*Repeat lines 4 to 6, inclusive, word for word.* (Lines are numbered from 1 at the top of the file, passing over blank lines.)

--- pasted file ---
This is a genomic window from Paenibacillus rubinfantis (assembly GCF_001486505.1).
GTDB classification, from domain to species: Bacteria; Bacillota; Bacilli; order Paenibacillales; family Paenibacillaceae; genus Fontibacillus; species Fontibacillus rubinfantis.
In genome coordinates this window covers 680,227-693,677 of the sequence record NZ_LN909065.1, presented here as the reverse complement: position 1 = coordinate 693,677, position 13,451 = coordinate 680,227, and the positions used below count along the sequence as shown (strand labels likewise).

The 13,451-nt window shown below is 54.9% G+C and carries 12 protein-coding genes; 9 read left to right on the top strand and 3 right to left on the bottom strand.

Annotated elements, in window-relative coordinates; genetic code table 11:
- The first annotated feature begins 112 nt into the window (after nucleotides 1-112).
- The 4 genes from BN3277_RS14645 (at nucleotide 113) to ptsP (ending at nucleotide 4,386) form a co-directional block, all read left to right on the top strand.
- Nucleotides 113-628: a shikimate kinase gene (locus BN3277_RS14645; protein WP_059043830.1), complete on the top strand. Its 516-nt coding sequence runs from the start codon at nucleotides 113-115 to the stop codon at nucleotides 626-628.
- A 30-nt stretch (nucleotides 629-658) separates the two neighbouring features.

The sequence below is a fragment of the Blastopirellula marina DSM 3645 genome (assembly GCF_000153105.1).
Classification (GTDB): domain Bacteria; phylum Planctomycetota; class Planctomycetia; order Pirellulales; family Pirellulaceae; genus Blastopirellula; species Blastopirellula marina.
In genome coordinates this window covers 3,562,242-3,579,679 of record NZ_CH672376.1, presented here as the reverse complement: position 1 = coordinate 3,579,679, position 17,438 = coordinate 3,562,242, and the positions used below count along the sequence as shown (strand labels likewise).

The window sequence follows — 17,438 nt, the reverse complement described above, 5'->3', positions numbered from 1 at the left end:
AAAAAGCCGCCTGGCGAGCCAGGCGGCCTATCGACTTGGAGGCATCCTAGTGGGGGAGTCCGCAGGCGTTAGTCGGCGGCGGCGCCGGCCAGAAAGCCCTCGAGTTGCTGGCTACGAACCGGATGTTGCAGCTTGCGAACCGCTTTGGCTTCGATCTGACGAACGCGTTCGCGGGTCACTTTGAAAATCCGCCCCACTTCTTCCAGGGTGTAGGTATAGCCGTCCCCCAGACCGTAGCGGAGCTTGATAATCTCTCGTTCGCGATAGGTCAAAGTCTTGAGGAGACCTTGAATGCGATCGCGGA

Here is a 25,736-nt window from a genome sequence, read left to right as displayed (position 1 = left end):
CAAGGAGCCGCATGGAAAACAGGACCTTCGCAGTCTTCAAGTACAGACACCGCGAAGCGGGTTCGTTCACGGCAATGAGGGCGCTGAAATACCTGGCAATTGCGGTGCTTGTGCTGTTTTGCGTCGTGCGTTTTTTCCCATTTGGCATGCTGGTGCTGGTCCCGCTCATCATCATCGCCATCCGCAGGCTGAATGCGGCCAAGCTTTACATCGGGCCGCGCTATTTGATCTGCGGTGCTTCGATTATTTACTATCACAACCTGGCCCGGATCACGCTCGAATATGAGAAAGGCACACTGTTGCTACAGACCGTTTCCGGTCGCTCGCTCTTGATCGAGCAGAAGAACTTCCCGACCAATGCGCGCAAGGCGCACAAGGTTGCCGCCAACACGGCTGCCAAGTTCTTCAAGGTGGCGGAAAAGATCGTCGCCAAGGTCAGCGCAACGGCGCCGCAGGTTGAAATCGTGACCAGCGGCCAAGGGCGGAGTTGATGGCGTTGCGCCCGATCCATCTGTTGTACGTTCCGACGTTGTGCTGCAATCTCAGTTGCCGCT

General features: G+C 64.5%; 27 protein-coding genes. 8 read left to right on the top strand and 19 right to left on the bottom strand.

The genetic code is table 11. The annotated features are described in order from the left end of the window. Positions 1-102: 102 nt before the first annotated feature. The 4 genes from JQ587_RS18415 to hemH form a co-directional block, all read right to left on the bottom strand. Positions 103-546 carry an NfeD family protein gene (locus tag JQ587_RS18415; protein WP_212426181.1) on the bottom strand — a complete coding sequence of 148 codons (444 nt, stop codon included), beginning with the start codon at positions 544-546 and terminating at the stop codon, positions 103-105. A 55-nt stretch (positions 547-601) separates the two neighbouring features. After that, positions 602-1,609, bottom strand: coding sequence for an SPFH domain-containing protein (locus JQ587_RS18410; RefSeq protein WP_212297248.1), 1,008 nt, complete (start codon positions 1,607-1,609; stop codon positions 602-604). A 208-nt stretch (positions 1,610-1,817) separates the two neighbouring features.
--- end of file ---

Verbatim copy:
The 13,451-nt window shown below is 54.9% G+C and carries 12 protein-coding genes; 9 read left to right on the top strand and 3 right to left on the bottom strand.

Annotated elements, in window-relative coordinates; genetic code table 11:
- The first annotated feature begins 112 nt into the window (after nucleotides 1-112).